The stunning beauty of the lady no doubt helped her as well but her career never really took flight. The reason was a simple one. The boss of the Paris Opéra had her make her début in La Bohème as ….Musetta and right he was. But a lot of his colleagues preferred to type-cast her as Aida. I heard her myself in the role and felt that the voice was simply not suited. She probably realized it herself as for two years she sang “Carmen Jones” at the Old Vic.
But thanks to that movie she is still somewhat of a star in France and this CD is a reminder of the 2002 live concert she gave in the Grand Théâtre of Reims, a magnificent historic city in the North of France, known for its cathedral and as the capital of champagne. But as the city has only 200,000 inhabitants its opera is unimportant (13 performances in the whole season 2005-2006). The programme is a hybrid one: some art songs by Barber and Copland surrounded by popular songs by Gershwin, three hits of West Side Story, successes of Richard Rogers and four Negro spirituals.
The programme starts rather badly. Since Leontyne Price, as long ago as 1967 with her “Right as the Rain” album, decided that scooping and gliding was the way to perform some of these popular songs, most of her successors took the same road. Farrell, Te Kanawa, Hendricks and recently Fleming followed her lead, thereby disillusioning jazz-lovers for whom they remained opera-singers and opera-lovers who detested their abuse of their voices. Fernandez clearly thinks that “I’ve got a crush on you” and “Summertime” (a real opera aria after all) ought to be crooned. By the third track “Love walked in” she all at once remembers she is an opera singer after all and to my relief starts singing straight on.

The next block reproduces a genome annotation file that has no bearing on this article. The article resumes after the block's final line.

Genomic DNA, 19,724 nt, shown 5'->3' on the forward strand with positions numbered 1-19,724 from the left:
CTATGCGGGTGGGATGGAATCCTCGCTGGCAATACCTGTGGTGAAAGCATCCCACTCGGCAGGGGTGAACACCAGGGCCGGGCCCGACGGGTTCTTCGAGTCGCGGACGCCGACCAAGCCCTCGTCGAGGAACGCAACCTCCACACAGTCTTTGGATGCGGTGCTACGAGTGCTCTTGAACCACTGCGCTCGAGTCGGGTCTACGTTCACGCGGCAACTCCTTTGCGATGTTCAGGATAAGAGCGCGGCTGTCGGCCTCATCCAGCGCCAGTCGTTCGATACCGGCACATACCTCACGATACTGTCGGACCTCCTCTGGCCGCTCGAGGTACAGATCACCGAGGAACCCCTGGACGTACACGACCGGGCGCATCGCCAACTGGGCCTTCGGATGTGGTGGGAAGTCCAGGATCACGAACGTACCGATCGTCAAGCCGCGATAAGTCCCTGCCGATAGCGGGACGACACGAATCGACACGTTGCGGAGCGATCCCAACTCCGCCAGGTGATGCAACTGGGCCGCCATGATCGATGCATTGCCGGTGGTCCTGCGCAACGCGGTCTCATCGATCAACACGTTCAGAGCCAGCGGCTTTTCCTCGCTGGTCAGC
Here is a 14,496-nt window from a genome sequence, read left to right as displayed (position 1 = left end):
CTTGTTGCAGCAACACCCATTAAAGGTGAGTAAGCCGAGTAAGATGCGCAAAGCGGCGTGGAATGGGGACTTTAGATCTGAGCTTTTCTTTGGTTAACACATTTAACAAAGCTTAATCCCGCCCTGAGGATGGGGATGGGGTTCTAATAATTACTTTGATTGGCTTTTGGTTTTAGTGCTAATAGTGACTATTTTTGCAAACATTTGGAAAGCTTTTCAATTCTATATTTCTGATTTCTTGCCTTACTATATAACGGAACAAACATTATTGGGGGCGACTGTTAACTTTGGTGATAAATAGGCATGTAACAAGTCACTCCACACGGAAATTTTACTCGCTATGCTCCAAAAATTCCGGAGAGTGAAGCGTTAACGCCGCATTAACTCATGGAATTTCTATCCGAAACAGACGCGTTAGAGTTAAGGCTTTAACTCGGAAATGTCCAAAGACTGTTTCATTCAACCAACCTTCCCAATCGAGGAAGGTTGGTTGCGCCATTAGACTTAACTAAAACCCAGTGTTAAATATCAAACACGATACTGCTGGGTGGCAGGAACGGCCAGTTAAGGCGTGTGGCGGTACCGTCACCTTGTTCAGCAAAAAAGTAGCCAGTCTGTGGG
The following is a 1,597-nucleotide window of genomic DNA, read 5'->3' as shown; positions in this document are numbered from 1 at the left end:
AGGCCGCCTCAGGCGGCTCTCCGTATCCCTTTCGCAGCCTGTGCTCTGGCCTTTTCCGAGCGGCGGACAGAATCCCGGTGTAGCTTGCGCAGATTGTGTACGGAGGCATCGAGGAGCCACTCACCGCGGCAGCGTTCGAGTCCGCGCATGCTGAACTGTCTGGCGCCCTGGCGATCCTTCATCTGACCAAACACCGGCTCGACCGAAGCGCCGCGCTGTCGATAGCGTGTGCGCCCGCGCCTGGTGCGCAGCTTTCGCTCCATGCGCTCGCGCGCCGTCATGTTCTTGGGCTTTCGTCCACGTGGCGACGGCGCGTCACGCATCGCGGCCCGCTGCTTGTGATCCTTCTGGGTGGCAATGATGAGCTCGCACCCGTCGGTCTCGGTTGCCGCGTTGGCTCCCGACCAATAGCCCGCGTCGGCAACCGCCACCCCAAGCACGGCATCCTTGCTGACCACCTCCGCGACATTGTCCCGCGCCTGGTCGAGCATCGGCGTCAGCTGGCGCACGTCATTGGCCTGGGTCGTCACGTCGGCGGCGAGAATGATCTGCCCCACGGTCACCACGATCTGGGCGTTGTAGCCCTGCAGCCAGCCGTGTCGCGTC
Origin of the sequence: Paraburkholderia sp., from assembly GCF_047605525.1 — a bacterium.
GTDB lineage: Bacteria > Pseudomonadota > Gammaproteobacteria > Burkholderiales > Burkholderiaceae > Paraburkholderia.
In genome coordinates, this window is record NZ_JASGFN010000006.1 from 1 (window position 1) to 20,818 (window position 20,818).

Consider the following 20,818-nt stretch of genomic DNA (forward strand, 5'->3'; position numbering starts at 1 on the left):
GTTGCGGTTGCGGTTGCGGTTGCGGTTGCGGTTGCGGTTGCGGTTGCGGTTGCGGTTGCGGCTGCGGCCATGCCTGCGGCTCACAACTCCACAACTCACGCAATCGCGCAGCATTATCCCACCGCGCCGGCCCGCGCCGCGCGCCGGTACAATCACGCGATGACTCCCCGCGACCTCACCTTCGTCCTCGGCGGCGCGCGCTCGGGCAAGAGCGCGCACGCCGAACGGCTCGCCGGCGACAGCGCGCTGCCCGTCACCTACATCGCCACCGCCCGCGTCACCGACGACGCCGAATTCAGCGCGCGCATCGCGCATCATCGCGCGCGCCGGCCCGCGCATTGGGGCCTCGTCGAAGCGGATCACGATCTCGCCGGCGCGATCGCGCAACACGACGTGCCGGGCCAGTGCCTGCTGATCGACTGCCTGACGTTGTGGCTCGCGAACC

Neither her Barber or her Copland songs make a deep impression and probably she didn’t want to bore her public too much with it. So, most of these songs last less than three minutes, while her popular numbers easily go over five. With West Side Story one sits up and pays more attention. After all those abusive Aidas she still has a really fine girlish sound somewhat reminiscent of Kathy Battle, though a little bit less pure. The same fresh sound serves her well in South Pacific and The Sound of Music and there is nothing wrong with the enthusiasm she brings to her four spirituals. It is only when she goes above the stave that one hears that the voice has suffered and is not young anymore. Every top note above A is shrill and not pleasant to hear. Pianist Bruno Fontaine is allowed some leeway to improvise a bit now and then but he clearly knows how to support the former “Diva”.